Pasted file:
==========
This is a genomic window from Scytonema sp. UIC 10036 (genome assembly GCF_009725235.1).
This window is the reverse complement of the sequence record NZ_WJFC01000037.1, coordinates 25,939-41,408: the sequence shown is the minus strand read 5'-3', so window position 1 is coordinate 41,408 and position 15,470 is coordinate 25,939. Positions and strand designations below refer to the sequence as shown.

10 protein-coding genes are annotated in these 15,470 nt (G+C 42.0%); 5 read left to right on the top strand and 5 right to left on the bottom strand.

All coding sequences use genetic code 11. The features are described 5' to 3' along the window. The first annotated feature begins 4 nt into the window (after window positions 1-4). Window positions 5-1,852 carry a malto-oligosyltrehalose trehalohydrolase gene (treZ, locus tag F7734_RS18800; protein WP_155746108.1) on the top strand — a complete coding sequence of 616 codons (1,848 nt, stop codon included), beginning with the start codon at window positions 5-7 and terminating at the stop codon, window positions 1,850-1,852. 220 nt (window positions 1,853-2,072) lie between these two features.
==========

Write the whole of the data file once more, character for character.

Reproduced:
This is a genomic window from Scytonema sp. UIC 10036 (genome assembly GCF_009725235.1).
This window is the reverse complement of the sequence record NZ_WJFC01000037.1, coordinates 25,939-41,408: the sequence shown is the minus strand read 5'-3', so window position 1 is coordinate 41,408 and position 15,470 is coordinate 25,939. Positions and strand designations below refer to the sequence as shown.

10 protein-coding genes are annotated in these 15,470 nt (G+C 42.0%); 5 read left to right on the top strand and 5 right to left on the bottom strand.

All coding sequences use genetic code 11. The features are described 5' to 3' along the window. The first annotated feature begins 4 nt into the window (after window positions 1-4). Window positions 5-1,852 carry a malto-oligosyltrehalose trehalohydrolase gene (treZ, locus tag F7734_RS18800; protein WP_155746108.1) on the top strand — a complete coding sequence of 616 codons (1,848 nt, stop codon included), beginning with the start codon at window positions 5-7 and terminating at the stop codon, window positions 1,850-1,852. 220 nt (window positions 1,853-2,072) lie between these two features.